Changing outcome of angioplasty in the elderly

Randall C. Thompson, David Holmes, Diane E. Grill, Michael B. Mock, Kent R Bailey

Research output: Contribution to journalArticle

102 Citations (Scopus)

Abstract

Objectives. This study sought to determine whether in-hospital and intermediate-term posthospital outcomes have changed in elderly patients undergoing percutaneous transluminal coronary angioplasty from the period 1980 through 1989 to the period 1990 through 1992. Background. Although elderly patients have a higher incidence of procedure-related deaths and late recurrence of angina after coronary angioplasty, recent complication rates for angioplasty seem to be lower. Methods. From 1980 to 1989, 982 patients ≥65 years old underwent nonemergent coronary angioplasty (group A). They were compared with 768 similar patients who had coronary angioplasty from 1990 to 1992 (group B). Results. Patients in group B were older than those in group A and had a higher mean concomitant disease score, a higher proportion of men and a greater proportion of patients with a previous myocardial infarction and previous coronary artery bypass surgery. Despite the increased complexity of the group B cohort, procedural success rates were higher, and rates of important in-hospital complications were much lower than those in group A. For group A versus group B, respectively, the technical success rate was 88.1% versus 93.5% (p < 0.001), in-hospital death rate 3.3% versus 1.4% (p = 0.014), emergency bypass surgery rate 5.5% versus 0.65% (p < 0.001) and incidence of in-hospital death or myocardial infarction 6.3% versus 3.4% (p < 0.005). However, intermediate term posthospital event-free rates in hospital survivors did not decrease. The rate of death or myocardial infarction at 6 months was 4.7% in group A versus 7.1% in group B (p < 0.05). Survival free of acute myocardial infarction, bypass surgery, repeat coronary angioplasty or severe angina at 1 year was 66.7% in group A versus 54.9% in group B (p < 0.001). The combined in-hospital death/myocardial infarction rate plus that for the first 6 months after hospital dismissal was essentially equivalent for the two groups (10.3% vs. 9.9%, p = NS). Conclusions. An increase in technical success rates and a reduction in short term complication rates for coronary angioplasty in the elderly in recent years have not translated into an improved event-free survival rate, which continues to be influenced by important baseline characteristics of these high risk patients.

Original languageEnglish (US)
Pages (from-to)8-14
Number of pages7
JournalJournal of the American College of Cardiology
Volume27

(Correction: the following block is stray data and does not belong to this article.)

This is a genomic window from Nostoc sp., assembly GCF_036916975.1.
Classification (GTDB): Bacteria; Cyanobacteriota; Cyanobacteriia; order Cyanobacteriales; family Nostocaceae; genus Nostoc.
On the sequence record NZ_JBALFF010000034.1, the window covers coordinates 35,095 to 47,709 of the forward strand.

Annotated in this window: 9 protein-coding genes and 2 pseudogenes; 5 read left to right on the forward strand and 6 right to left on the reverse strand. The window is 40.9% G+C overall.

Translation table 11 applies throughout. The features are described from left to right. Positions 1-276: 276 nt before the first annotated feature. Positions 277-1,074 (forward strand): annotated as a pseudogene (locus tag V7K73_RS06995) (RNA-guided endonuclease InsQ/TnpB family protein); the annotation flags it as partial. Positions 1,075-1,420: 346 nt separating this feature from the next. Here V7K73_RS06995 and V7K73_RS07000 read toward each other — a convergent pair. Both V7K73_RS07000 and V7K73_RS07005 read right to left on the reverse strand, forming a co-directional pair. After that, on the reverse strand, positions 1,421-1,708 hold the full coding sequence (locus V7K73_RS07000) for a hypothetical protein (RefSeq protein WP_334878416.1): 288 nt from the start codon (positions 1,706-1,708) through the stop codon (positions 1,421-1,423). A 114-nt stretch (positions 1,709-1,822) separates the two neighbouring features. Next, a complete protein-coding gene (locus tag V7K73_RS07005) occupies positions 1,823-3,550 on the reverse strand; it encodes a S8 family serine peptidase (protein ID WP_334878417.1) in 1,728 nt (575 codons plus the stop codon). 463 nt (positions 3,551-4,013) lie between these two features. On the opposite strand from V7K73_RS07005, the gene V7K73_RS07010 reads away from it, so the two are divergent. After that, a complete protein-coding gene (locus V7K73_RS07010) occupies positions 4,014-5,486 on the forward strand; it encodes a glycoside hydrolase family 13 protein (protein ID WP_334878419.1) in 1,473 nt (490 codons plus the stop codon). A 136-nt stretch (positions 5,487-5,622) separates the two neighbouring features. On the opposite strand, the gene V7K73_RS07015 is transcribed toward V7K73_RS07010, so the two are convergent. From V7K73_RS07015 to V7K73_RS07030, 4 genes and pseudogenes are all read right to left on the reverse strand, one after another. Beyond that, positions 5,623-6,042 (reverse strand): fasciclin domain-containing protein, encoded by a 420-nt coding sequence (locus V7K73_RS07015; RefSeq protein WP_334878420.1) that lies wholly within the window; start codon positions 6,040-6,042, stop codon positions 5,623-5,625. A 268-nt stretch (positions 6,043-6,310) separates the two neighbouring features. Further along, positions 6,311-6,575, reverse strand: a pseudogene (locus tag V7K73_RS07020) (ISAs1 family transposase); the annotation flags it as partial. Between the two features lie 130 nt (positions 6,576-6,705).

Issue number1
DOIs
StatePublished - Jan 1996

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Angioplasty
Myocardial Infarction
Coronary Balloon Angioplasty
Mortality
Incidence
Reoperation
Coronary Artery Bypass
Disease-Free Survival
Survivors
Emergencies
Survival Rate
Recurrence
Survival

ASJC Scopus subject areas

  • Nursing(all)

Cite this

Changing outcome of angioplasty in the elderly. / Thompson, Randall C.; Holmes, David; Grill, Diane E.; Mock, Michael B.; Bailey, Kent R.

In: Journal of the American College of Cardiology, Vol. 27, No. 1, 01.1996, p. 8-14.

Research output: Contribution to journalArticle

Thompson, Randall C. ; Holmes, David ; Grill, Diane E. ; Mock, Michael B. ; Bailey, Kent R. / Changing outcome of angioplasty in the elderly. In: Journal of the American College of Cardiology. 1996 ; Vol. 27, No. 1. pp. 8-14.
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abstract = "Objectives. This study sought to determine whether in-hospital and intermediate-term posthospital outcomes have changed in elderly patients undergoing percutaneous transluminal coronary angioplasty from the period 1980 through 1989 to the period 1990 through 1992. Background. Although elderly patients have a higher incidence of procedure-related deaths and late recurrence of angina after coronary angioplasty, recent complication rates for angioplasty seem to be lower. Methods. From 1980 to 1989, 982 patients ≥65 years old underwent nonemergent coronary angioplasty (group A). They were compared with 768 similar patients who had coronary angioplasty from 1990 to 1992 (group B). Results. Patients in group B were older than those in group A and had a higher mean concomitant disease score, a higher proportion of men and a greater proportion of patients with a previous myocardial infarction and previous coronary artery bypass surgery. Despite the increased complexity of the group B cohort, procedural success rates were higher, and rates of important in-hospital complications were much lower than those in group A. For group A versus group B, respectively, the technical success rate was 88.1{\%} versus 93.5{\%} (p < 0.001), in-hospital death rate 3.3{\%} versus 1.4{\%} (p = 0.014), emergency bypass surgery rate 5.5{\%} versus 0.65{\%} (p < 0.001) and incidence of in-hospital death or myocardial infarction 6.3{\%} versus 3.4{\%} (p < 0.005). However, intermediate term posthospital event-free rates in hospital survivors did not decrease. The rate of death or myocardial infarction at 6 months was 4.7{\%} in group A versus 7.1{\%} in group B (p < 0.05). Survival free of acute myocardial infarction, bypass surgery, repeat coronary angioplasty or severe angina at 1 year was 66.7{\%} in group A versus 54.9{\%} in group B (p < 0.001). The combined in-hospital death/myocardial infarction rate plus that for the first 6 months after hospital dismissal was essentially equivalent for the two groups (10.3{\%} vs. 9.9{\%}, p = NS). Conclusions. An increase in technical success rates and a reduction in short term complication rates for coronary angioplasty in the elderly in recent years have not translated into an improved event-free survival rate, which continues to be influenced by important baseline characteristics of these high risk patients.",